Portable electronic gadgets are getting more and more high tech, but batteries that are used to run them are not fulfilling the demand. ScienCentral News brings us a story of group of scientists from Massachusetts Institute of Technology working on a new type of batteries.
Copying how red abalone build their shells, Angela Belcher and her team are developing a way to actually “grow” rechargeable batteries with the help of viruses–tiny microbes that multiply by infecting living cells. Their technique would take a matter of weeks, rather than the 15 years the red abalone needs to assemble a full-sized shell.
“We’re forcing the viruses to interact with materials that they would never interact with, normally. So now the viruses are a template to actually grow that material… it incorporates these new materials into its coat surface,” Belcher explains.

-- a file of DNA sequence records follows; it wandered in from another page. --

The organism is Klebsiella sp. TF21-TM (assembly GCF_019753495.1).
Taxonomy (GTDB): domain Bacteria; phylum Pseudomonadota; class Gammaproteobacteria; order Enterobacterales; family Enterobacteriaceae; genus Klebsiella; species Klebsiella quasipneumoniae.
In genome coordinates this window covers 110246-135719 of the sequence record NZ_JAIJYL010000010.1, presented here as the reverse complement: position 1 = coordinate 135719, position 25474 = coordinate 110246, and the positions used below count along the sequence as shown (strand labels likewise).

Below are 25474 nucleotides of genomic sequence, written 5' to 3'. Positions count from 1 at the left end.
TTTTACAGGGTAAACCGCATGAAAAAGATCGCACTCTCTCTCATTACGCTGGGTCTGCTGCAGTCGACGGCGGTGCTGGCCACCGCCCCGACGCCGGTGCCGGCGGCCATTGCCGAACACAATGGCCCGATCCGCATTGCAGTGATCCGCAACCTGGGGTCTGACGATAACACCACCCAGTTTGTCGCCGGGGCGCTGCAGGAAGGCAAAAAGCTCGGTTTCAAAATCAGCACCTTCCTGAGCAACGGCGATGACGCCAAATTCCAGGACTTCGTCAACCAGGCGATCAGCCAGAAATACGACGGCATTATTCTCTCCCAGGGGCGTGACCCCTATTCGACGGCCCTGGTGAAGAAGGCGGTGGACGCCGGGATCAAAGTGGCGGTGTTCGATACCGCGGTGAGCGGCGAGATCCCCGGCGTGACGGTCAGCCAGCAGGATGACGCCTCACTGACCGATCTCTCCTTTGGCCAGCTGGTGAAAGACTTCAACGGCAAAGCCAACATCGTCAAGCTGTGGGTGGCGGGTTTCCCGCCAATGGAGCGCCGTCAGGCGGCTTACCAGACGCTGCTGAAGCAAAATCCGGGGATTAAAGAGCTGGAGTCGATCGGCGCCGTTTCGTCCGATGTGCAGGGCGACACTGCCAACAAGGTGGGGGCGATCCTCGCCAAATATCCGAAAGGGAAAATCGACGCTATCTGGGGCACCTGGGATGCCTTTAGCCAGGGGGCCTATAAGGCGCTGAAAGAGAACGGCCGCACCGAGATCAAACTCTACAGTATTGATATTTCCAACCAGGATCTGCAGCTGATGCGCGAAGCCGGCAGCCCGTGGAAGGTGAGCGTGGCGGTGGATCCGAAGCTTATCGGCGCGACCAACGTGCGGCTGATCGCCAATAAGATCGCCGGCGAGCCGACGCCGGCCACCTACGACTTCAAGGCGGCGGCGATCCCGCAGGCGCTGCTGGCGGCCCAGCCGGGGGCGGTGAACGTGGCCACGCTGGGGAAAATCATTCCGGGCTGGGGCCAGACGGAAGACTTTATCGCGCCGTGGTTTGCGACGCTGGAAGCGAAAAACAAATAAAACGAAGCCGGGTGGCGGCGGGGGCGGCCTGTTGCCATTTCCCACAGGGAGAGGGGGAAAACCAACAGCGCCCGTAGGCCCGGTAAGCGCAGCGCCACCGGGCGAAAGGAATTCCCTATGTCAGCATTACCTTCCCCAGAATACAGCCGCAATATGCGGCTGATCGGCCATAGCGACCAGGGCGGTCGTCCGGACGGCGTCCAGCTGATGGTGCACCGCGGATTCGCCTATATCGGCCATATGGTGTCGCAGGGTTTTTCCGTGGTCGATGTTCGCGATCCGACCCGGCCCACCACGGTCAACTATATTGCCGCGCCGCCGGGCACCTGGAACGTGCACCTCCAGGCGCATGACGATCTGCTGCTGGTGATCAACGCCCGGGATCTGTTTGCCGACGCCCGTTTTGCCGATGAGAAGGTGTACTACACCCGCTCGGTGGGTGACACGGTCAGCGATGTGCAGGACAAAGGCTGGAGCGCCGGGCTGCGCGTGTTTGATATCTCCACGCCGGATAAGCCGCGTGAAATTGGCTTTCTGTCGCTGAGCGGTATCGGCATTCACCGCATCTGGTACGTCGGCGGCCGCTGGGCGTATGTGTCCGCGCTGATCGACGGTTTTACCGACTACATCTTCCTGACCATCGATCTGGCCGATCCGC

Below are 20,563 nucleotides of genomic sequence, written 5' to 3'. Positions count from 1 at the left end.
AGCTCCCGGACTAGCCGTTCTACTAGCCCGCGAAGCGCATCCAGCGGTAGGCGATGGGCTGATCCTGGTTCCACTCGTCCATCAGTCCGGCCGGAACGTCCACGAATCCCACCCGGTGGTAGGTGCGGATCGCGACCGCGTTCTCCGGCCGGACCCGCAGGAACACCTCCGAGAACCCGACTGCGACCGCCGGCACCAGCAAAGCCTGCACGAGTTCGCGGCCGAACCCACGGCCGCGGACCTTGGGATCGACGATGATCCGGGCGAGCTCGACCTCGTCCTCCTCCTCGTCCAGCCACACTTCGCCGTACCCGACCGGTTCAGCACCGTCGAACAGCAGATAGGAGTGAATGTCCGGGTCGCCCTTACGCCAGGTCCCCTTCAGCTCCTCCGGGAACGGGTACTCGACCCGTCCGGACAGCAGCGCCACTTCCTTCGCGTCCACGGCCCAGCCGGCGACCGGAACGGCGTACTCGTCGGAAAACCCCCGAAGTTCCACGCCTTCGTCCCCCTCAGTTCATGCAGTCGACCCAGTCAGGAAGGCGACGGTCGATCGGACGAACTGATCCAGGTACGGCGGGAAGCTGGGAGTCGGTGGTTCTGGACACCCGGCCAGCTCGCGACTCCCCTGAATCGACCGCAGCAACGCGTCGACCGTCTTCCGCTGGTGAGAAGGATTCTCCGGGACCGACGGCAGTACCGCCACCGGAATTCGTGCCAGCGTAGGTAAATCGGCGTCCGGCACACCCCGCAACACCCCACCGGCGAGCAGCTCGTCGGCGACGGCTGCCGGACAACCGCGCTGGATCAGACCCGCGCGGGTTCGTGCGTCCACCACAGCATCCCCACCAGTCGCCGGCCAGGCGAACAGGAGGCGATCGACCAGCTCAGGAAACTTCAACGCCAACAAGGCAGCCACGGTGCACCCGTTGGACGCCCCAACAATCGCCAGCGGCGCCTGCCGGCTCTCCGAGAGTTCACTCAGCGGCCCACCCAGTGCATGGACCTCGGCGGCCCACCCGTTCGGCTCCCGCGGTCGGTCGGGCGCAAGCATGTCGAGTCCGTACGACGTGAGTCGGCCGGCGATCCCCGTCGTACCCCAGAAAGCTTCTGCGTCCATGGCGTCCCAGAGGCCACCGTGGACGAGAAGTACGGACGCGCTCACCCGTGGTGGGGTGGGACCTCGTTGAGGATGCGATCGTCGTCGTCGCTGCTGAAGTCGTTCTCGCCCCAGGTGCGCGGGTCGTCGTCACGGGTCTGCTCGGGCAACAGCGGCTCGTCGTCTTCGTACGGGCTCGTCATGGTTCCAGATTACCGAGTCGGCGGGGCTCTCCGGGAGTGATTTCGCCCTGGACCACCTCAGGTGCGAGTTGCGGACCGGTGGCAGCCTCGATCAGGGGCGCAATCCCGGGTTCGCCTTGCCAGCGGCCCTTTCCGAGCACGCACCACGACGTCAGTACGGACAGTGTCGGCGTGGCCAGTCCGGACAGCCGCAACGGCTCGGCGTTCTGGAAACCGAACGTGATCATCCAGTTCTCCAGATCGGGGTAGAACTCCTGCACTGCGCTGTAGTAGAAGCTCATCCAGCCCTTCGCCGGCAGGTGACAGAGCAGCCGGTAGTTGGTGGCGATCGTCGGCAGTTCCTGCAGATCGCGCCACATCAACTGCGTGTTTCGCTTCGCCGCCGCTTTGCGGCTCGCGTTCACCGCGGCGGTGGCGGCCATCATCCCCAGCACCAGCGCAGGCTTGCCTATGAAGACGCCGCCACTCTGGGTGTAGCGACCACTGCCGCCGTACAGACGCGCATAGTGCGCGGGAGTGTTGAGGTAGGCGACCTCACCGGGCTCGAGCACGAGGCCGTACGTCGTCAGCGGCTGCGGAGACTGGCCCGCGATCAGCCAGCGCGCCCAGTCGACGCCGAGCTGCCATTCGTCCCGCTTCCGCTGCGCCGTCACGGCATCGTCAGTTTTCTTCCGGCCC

The team uses a type of virus that infect bacteria, called bacteriophages. When mixed together with a metal or other materials, millions of them can align and stack themselves into orderly layers, creating a new material.
“My dream is to have a material that’s genetically controllable and genetically tunable. I’d like to have a DNA sequence that codes for the production of any kind of material you want,” she says. “You want a solar cell, here’s the DNA sequence for it. You want a battery, here’s the DNA sequence for it.” Her lab has already produced the first virus-assembled nanoelectrode and virus-assembled battery, created in collaboration with professors Paula Hammond and Yet-Ming Chiang. The battery reached the theoretical capacity for energy density with the material they created and, by putting it on a flexible surface, Belcher weaves these into soldiers’ uniforms to try to lighten their loads. Now, her lab seeks to develop a virus-based transistor.